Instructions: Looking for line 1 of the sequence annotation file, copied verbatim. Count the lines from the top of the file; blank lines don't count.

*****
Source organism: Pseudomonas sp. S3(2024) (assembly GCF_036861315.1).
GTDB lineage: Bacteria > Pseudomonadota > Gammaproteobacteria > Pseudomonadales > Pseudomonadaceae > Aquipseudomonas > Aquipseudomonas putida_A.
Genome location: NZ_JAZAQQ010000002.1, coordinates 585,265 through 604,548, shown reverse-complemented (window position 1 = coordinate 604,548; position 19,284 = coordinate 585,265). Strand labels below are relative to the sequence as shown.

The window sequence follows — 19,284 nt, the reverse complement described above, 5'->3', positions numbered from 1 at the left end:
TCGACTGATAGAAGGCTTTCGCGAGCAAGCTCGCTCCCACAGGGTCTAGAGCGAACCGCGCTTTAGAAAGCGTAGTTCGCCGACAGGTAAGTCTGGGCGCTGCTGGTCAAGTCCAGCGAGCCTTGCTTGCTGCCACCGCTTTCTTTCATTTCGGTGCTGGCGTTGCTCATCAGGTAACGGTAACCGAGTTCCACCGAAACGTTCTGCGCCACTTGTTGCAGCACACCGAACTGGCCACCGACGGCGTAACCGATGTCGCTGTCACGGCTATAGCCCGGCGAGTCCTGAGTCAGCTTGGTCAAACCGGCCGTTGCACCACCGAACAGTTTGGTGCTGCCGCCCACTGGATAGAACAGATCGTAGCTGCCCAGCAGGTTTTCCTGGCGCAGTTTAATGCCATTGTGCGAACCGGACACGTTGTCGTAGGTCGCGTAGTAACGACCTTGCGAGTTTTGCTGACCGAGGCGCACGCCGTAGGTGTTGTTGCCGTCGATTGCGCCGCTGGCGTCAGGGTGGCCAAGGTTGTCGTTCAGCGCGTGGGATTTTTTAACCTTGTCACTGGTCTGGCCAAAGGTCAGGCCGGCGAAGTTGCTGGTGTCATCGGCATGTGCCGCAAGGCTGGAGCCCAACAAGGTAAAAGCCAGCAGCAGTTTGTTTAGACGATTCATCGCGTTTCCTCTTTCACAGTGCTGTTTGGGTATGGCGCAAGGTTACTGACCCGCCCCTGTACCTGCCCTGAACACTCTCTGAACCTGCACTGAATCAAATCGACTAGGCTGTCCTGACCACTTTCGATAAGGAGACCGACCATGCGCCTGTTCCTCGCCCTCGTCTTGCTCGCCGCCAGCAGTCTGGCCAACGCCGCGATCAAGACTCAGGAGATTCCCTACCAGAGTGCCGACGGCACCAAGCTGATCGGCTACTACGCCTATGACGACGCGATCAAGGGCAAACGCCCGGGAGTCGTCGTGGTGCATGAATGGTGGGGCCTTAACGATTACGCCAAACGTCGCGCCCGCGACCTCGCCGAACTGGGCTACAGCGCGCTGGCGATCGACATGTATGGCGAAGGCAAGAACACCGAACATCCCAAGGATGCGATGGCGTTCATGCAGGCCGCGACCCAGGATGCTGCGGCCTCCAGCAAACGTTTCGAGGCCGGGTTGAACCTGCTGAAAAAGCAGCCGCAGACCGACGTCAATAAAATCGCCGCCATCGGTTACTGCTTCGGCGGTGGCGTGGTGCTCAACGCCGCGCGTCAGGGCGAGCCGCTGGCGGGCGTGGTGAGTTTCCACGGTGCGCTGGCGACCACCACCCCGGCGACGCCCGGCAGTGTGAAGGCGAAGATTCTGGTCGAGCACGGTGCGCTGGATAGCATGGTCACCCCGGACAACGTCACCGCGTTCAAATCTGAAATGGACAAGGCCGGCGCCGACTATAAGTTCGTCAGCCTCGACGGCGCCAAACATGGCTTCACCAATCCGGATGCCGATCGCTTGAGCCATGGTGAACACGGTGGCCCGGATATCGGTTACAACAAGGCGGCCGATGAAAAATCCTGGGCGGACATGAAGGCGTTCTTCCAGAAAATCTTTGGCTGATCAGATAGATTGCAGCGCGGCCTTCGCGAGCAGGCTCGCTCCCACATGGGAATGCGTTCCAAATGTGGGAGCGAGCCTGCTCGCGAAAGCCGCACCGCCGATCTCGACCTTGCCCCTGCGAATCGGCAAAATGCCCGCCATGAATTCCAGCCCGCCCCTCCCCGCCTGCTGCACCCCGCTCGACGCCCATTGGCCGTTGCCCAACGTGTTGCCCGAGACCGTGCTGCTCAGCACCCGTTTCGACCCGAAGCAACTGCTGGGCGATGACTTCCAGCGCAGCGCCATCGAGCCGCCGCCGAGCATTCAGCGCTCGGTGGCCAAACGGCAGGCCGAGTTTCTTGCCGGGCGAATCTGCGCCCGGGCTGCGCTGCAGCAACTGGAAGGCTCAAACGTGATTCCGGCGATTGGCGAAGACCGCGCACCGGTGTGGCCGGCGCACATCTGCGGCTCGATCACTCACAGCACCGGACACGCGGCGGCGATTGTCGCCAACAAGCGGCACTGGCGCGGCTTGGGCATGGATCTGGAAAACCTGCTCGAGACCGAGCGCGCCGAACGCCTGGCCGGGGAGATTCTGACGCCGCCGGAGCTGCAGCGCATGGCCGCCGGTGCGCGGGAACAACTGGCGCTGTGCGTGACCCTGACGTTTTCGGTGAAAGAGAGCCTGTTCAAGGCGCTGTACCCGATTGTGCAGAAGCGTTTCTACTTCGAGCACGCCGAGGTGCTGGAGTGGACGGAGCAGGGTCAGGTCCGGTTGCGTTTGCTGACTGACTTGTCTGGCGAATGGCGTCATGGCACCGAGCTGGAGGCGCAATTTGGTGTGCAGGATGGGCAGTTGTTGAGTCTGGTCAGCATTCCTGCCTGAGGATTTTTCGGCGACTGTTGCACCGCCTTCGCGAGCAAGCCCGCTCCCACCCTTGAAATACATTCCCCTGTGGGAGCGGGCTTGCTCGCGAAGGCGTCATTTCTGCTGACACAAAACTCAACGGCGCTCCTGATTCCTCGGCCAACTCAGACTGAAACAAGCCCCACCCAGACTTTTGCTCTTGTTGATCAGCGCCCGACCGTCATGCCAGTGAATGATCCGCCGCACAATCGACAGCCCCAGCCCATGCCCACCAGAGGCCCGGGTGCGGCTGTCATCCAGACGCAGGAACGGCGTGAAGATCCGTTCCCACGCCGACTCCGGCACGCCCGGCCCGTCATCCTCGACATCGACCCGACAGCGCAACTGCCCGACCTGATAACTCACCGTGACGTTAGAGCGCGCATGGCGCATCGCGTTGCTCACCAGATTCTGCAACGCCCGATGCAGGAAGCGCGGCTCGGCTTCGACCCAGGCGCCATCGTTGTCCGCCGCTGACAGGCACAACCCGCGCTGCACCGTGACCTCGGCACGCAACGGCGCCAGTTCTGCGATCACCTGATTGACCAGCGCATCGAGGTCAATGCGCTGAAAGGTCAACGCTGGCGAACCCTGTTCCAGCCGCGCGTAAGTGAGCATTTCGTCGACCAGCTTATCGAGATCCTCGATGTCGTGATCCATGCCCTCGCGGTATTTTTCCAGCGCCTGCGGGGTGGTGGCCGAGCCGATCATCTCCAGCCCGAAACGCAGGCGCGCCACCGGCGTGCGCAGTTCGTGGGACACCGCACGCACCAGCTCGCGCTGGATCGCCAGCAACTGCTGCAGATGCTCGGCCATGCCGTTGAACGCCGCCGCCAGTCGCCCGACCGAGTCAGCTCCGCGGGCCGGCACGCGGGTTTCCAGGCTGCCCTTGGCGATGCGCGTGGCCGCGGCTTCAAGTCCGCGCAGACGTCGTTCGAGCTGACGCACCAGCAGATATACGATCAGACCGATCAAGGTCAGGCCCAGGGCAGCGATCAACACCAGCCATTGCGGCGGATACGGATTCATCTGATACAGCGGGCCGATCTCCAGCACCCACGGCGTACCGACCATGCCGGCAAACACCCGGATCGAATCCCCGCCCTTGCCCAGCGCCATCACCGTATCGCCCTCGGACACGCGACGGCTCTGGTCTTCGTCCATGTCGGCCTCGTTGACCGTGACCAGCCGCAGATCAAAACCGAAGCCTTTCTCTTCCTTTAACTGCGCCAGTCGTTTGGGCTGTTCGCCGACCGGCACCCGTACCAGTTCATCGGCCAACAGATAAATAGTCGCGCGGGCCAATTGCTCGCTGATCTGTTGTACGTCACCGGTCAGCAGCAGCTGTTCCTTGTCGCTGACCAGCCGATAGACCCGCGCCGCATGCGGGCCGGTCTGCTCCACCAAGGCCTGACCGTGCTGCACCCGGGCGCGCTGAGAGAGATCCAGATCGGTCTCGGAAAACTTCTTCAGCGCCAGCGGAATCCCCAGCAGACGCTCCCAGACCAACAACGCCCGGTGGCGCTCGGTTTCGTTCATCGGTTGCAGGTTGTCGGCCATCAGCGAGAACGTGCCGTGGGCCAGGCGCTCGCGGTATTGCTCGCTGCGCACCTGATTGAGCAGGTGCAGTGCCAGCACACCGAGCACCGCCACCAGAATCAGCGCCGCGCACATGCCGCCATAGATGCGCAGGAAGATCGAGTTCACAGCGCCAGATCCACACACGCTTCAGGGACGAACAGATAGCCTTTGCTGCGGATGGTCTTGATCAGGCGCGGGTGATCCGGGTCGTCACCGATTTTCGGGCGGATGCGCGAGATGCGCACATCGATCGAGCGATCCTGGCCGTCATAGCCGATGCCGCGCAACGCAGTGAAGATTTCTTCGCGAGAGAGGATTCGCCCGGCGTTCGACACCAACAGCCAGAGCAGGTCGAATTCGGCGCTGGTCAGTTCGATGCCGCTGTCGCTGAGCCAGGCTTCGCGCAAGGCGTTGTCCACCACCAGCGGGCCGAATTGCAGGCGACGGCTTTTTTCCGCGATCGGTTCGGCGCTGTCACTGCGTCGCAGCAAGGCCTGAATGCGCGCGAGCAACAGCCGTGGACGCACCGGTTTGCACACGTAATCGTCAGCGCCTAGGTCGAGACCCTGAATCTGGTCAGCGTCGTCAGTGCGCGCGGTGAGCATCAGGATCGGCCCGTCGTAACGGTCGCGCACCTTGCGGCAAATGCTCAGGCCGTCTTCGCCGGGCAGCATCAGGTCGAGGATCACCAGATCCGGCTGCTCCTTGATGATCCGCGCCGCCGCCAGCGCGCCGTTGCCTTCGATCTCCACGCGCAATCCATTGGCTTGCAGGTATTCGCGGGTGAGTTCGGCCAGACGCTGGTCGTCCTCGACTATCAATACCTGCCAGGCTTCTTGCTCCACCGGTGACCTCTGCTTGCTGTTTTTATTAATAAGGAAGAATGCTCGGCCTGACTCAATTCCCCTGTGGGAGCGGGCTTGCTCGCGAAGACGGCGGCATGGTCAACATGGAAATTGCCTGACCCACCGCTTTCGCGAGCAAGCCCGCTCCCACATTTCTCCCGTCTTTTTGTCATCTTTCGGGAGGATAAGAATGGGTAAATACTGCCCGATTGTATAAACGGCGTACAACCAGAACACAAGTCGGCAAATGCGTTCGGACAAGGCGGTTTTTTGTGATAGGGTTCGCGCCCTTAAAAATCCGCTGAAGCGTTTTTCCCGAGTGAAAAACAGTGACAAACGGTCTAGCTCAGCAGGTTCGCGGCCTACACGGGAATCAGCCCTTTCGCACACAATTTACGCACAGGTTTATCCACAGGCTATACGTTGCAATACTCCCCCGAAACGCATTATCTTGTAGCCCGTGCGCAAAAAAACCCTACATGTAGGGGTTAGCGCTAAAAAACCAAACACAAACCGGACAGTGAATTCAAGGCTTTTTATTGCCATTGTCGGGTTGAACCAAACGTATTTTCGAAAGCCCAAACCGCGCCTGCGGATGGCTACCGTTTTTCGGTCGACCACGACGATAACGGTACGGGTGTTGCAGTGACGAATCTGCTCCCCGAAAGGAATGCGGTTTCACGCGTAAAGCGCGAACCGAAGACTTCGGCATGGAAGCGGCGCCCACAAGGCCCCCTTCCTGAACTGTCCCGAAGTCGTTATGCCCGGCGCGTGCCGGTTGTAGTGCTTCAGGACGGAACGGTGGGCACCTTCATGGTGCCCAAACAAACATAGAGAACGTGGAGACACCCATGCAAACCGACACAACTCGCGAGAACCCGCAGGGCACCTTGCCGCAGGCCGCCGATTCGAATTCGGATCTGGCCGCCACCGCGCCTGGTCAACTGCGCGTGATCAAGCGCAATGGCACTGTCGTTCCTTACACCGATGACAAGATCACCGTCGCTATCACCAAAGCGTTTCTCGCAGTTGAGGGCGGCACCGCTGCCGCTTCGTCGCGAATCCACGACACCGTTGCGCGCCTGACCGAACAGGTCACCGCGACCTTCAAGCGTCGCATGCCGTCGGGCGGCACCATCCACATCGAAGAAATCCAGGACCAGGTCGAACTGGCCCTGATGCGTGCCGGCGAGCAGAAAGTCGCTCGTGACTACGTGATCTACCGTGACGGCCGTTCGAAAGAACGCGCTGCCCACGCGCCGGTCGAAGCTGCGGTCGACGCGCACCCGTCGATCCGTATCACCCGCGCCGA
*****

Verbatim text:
Source organism: Pseudomonas sp. S3(2024) (assembly GCF_036861315.1).